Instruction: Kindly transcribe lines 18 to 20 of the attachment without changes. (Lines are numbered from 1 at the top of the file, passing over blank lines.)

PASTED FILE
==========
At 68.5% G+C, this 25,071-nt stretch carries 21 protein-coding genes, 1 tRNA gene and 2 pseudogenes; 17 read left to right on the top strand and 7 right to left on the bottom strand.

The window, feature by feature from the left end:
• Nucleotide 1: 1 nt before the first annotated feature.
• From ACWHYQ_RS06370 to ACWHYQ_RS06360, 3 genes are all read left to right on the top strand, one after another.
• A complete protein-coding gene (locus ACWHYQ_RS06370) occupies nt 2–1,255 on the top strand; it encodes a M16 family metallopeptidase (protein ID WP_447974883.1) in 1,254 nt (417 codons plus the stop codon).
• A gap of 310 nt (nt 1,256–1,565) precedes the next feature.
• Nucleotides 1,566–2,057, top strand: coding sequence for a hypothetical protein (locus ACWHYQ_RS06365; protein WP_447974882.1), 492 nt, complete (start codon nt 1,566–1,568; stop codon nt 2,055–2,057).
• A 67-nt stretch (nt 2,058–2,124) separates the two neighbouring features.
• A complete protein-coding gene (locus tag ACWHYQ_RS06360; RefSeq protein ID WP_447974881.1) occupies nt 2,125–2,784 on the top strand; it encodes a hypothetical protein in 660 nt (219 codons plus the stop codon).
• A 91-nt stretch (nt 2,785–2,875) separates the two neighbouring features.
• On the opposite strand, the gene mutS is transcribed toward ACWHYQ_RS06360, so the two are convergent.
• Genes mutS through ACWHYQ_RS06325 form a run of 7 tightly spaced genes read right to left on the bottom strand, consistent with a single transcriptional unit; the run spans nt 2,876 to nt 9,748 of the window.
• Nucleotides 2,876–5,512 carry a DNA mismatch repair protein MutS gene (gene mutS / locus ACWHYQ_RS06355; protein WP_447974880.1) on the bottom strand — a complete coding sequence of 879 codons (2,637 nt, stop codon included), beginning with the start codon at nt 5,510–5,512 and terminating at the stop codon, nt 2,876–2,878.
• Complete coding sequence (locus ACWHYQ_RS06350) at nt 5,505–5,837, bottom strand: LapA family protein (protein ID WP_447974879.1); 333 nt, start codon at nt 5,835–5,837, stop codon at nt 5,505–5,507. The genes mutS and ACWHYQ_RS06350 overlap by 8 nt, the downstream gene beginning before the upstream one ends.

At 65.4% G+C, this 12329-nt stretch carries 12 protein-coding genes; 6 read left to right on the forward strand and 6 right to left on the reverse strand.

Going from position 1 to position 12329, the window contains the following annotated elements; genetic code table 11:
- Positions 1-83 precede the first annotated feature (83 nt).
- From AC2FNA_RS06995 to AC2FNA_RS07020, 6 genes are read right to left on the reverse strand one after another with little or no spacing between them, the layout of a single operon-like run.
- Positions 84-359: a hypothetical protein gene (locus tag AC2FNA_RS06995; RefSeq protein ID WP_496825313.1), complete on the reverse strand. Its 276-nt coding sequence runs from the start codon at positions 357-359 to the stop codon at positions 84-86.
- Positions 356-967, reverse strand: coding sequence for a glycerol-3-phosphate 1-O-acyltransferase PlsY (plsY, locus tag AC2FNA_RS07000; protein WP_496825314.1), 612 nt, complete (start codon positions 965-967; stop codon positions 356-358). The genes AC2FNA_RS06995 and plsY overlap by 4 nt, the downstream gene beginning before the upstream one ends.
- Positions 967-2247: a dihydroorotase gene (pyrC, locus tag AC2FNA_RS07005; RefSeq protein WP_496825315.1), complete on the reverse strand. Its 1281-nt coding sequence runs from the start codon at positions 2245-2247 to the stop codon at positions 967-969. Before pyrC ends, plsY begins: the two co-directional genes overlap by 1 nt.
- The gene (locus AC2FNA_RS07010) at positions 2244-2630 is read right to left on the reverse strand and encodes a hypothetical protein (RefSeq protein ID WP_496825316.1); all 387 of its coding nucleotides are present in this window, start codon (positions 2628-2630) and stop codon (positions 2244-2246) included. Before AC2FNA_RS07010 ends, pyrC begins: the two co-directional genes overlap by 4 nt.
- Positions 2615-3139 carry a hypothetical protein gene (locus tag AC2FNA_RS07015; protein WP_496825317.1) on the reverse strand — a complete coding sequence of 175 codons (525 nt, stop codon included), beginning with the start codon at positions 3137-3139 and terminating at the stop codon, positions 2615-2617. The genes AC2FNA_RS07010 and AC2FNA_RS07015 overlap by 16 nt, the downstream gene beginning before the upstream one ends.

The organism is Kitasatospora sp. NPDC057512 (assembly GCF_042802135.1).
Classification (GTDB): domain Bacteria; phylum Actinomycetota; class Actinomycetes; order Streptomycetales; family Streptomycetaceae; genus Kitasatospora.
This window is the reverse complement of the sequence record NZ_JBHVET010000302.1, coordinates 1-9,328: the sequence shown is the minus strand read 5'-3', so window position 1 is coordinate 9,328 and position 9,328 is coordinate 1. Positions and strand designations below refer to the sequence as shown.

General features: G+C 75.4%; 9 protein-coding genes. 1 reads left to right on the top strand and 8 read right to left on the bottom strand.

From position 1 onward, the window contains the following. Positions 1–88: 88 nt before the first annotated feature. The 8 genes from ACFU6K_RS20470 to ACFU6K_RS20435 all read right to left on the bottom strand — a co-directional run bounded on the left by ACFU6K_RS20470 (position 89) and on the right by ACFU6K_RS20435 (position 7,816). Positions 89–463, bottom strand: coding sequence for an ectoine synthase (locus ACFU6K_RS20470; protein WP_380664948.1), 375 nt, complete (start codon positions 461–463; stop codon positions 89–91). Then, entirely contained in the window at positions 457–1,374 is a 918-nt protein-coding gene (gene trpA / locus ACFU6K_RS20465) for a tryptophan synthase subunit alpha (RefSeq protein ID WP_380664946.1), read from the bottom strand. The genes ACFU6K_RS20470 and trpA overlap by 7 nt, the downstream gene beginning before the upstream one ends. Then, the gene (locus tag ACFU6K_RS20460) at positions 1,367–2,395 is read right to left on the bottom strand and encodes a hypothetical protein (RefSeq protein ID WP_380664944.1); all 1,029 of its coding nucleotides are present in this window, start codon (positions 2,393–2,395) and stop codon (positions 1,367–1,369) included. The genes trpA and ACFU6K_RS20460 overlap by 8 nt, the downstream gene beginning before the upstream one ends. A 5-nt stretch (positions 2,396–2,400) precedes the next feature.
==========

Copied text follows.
- From AC2FNA_RS06995 to AC2FNA_RS07020, 6 genes are read right to left on the reverse strand one after another with little or no spacing between them, the layout of a single operon-like run.
- Positions 84-359: a hypothetical protein gene (locus tag AC2FNA_RS06995; RefSeq protein ID WP_496825313.1), complete on the reverse strand. Its 276-nt coding sequence runs from the start codon at positions 357-359 to the stop codon at positions 84-86.
- Positions 356-967, reverse strand: coding sequence for a glycerol-3-phosphate 1-O-acyltransferase PlsY (plsY, locus tag AC2FNA_RS07000; protein WP_496825314.1), 612 nt, complete (start codon positions 965-967; stop codon positions 356-358). The genes AC2FNA_RS06995 and plsY overlap by 4 nt, the downstream gene beginning before the upstream one ends.